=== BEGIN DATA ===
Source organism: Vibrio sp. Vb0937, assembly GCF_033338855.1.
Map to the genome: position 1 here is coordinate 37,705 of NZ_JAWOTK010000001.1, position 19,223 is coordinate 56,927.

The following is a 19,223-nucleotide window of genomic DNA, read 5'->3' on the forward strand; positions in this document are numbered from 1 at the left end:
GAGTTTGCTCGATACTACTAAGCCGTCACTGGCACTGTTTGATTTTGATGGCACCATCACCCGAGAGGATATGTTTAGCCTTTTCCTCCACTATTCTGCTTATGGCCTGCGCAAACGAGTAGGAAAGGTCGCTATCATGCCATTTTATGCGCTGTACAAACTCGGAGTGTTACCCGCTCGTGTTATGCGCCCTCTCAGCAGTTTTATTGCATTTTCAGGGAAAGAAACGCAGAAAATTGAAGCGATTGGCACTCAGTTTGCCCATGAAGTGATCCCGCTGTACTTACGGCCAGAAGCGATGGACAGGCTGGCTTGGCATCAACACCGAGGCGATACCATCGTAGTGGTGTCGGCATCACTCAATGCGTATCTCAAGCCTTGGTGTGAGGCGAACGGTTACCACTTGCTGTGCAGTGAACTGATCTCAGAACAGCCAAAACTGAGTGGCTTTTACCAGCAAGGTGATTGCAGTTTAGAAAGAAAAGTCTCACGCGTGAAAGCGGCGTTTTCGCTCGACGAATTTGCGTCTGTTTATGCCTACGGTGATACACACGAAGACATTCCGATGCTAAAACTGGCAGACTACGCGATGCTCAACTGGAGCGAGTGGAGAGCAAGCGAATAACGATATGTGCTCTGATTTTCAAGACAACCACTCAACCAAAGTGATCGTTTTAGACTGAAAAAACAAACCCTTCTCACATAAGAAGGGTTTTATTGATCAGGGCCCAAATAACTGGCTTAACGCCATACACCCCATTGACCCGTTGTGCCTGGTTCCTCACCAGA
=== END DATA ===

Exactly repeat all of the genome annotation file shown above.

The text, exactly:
Source organism: Vibrio sp. Vb0937, assembly GCF_033338855.1.
Map to the genome: position 1 here is coordinate 37,705 of NZ_JAWOTK010000001.1, position 19,223 is coordinate 56,927.

The following is a 19,223-nucleotide window of genomic DNA, read 5'->3' on the forward strand; positions in this document are numbered from 1 at the left end:
GAGTTTGCTCGATACTACTAAGCCGTCACTGGCACTGTTTGATTTTGATGGCACCATCACCCGAGAGGATATGTTTAGCCTTTTCCTCCACTATTCTGCTTATGGCCTGCGCAAACGAGTAGGAAAGGTCGCTATCATGCCATTTTATGCGCTGTACAAACTCGGAGTGTTACCCGCTCGTGTTATGCGCCCTCTCAGCAGTTTTATTGCATTTTCAGGGAAAGAAACGCAGAAAATTGAAGCGATTGGCACTCAGTTTGCCCATGAAGTGATCCCGCTGTACTTACGGCCAGAAGCGATGGACAGGCTGGCTTGGCATCAACACCGAGGCGATACCATCGTAGTGGTGTCGGCATCACTCAATGCGTATCTCAAGCCTTGGTGTGAGGCGAACGGTTACCACTTGCTGTGCAGTGAACTGATCTCAGAACAGCCAAAACTGAGTGGCTTTTACCAGCAAGGTGATTGCAGTTTAGAAAGAAAAGTCTCACGCGTGAAAGCGGCGTTTTCGCTCGACGAATTTGCGTCTGTTTATGCCTACGGTGATACACACGAAGACATTCCGATGCTAAAACTGGCAGACTACGCGATGCTCAACTGGAGCGAGTGGAGAGCAAGCGAATAACGATATGTGCTCTGATTTTCAAGACAACCACTCAACCAAAGTGATCGTTTTAGACTGAAAAAACAAACCCTTCTCACATAAGAAGGGTTTTATTGATCAGGGCCCAAATAACTGGCTTAACGCCATACACCCCATTGACCCGTTGTGCCTGGTTCCTCACCAGA